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White House cybersecurity record is ineffective, other IT results mixed, report says

Charles Dharapak/AP

The Obama administration’s efforts to improve cybersecurity have been for the most part superficial and ineffective, according to an analysis by Federal News Radio.

The review is part of a weeklong series that evaluated the Obama administration’s policies in a number of areas, including management, information technology, workforce and acquisition. Tuesday’s story, by Jason Miller, focused on IT policy.

The story cited Congress’ failure to pass comprehensive legislation to secure the nation’s critical cyber infrastructure and the Homeland Security Department’s slow adoption of policies like continuous monitoring, as factors in the poor IT rating.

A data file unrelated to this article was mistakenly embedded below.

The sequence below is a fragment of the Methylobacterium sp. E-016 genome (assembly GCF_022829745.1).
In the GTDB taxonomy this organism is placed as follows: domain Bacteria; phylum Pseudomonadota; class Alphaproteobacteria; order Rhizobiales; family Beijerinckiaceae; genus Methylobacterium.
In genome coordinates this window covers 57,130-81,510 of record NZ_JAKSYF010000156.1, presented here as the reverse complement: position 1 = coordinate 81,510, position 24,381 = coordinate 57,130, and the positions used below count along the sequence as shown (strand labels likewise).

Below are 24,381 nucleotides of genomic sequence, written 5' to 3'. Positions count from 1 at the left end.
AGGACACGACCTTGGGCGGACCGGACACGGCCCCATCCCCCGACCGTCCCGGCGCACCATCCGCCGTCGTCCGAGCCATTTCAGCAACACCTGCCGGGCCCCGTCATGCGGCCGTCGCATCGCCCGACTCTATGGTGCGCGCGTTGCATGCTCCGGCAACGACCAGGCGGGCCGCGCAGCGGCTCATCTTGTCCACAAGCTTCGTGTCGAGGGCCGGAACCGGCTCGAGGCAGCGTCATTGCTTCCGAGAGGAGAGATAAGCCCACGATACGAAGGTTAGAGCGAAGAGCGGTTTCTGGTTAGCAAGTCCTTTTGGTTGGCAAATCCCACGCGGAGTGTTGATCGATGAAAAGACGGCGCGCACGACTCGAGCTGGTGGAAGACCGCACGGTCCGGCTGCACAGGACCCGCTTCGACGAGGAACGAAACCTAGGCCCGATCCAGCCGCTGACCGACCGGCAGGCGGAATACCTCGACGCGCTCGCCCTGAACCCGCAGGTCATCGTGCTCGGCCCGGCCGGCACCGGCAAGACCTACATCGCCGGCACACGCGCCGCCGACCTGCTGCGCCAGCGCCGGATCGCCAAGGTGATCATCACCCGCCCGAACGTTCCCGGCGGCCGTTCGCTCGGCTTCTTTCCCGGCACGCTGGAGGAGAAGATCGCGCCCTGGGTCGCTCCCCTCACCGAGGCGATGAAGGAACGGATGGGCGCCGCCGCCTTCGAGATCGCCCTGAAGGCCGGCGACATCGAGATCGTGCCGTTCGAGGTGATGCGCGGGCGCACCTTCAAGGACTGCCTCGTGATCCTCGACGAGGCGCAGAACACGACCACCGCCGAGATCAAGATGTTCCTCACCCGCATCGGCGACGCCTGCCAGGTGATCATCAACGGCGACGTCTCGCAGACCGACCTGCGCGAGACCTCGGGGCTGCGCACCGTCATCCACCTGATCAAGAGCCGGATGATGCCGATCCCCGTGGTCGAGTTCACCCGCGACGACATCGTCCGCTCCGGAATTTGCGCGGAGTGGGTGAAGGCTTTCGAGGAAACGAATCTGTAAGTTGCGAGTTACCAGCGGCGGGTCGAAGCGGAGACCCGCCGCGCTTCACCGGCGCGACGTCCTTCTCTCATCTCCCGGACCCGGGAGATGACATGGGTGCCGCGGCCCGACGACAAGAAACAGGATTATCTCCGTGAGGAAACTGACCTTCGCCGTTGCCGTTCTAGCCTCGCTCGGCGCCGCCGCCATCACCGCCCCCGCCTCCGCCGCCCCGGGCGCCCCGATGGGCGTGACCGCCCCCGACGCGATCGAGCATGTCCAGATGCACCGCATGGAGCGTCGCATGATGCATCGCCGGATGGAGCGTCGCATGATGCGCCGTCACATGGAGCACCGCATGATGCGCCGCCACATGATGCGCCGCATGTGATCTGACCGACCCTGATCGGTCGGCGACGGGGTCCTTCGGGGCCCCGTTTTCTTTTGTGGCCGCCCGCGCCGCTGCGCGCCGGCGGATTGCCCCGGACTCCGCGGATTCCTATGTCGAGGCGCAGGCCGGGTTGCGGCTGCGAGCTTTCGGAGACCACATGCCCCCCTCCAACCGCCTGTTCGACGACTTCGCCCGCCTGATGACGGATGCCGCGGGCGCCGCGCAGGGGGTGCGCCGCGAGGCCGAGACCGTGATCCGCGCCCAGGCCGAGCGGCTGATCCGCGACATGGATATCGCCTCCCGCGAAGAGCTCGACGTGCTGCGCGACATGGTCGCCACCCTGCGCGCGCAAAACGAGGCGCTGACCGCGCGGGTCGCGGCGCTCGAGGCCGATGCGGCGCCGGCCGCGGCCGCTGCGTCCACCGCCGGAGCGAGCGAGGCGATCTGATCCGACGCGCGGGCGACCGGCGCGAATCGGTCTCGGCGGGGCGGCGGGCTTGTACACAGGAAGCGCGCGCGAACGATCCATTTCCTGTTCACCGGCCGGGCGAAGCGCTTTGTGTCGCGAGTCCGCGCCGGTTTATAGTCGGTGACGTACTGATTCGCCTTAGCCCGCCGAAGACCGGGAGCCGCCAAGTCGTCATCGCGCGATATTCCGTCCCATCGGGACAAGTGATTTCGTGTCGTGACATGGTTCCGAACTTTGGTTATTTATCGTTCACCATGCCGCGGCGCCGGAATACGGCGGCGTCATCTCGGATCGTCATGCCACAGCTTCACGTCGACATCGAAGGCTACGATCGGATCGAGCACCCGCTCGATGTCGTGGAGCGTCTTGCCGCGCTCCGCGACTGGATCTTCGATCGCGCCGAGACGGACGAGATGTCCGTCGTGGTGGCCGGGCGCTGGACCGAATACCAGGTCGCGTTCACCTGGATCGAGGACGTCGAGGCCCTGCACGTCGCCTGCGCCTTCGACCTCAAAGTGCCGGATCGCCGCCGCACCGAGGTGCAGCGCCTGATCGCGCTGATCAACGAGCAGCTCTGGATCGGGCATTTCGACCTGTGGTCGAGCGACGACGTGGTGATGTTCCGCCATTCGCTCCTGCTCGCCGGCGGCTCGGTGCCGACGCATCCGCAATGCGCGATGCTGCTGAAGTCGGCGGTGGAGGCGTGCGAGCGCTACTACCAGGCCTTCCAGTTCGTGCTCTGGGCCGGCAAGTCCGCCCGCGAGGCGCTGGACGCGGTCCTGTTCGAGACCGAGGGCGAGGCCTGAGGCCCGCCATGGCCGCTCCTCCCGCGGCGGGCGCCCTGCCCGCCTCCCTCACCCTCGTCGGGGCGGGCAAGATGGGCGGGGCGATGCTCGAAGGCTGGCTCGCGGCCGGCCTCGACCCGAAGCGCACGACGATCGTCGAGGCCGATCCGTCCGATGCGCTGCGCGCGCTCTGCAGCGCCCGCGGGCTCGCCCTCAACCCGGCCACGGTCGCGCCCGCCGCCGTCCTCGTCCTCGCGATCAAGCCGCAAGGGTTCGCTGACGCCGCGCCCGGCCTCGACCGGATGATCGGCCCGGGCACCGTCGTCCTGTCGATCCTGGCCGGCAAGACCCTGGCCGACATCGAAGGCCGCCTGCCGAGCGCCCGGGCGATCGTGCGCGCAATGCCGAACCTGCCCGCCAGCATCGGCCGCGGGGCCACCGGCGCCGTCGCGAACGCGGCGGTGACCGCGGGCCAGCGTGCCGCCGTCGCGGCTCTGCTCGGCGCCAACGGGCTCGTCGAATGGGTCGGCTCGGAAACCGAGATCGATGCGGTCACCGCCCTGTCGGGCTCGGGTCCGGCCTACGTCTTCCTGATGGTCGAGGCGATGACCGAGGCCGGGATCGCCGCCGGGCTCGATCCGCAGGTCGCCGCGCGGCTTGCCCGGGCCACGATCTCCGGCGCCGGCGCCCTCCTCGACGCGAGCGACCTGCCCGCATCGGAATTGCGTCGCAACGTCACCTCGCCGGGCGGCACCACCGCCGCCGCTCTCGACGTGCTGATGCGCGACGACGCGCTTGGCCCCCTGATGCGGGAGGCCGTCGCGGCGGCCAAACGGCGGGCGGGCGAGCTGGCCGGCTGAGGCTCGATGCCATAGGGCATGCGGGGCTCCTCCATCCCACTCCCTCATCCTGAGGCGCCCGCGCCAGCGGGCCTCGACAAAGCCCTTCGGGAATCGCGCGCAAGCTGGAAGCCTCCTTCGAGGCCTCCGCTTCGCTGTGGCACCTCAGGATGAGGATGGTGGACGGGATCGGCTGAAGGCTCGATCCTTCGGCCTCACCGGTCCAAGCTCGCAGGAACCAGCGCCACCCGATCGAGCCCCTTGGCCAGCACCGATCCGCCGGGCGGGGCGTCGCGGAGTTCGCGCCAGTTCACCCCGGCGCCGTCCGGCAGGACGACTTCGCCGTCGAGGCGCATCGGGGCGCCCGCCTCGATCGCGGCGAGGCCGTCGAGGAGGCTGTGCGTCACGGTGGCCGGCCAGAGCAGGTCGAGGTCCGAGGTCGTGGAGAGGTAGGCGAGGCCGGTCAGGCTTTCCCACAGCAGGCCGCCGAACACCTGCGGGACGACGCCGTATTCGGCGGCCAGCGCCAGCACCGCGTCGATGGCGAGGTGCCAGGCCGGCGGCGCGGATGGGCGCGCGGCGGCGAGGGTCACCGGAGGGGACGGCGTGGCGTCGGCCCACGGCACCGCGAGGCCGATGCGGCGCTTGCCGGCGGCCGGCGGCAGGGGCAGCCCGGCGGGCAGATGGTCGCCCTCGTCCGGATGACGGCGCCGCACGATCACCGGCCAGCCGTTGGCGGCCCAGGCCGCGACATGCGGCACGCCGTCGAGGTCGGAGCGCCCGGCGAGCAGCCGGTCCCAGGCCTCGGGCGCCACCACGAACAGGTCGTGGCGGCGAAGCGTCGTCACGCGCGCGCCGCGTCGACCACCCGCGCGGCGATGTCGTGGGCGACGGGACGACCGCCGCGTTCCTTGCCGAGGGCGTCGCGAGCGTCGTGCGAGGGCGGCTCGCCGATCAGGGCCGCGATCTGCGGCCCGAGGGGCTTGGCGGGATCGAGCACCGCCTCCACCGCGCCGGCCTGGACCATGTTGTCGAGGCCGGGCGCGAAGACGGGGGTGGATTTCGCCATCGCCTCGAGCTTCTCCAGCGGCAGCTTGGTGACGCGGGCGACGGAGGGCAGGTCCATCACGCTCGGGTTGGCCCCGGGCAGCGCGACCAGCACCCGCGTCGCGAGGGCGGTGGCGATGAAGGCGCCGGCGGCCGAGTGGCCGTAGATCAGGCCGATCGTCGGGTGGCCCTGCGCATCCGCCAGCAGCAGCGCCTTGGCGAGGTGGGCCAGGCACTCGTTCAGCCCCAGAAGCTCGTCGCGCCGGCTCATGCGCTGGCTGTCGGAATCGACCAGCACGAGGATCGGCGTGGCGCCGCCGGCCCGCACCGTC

Industry leaders told Federal News Radio that the government’s efforts to share information with the private sector “fell short of expectations.”

The report did not account for progress achieved through international bodies like NATO, which has made cybersecurity a leading issue. It also did not account for the checklist developed during the May 2009 cyber policy review, which administration officials say has been fulfilled to date. Additionally, gridlock in Congress was a significant factor in the failure to pass an effective cyber law.

Federal News Radio noted more success in the areas of information sharing, health information technology and IT reform. The report credited the administration’s 25-Point Implementation Plan to Reform Federal Information Technology for driving the transition to newer cloud based technologies and greater information sharing within government. 

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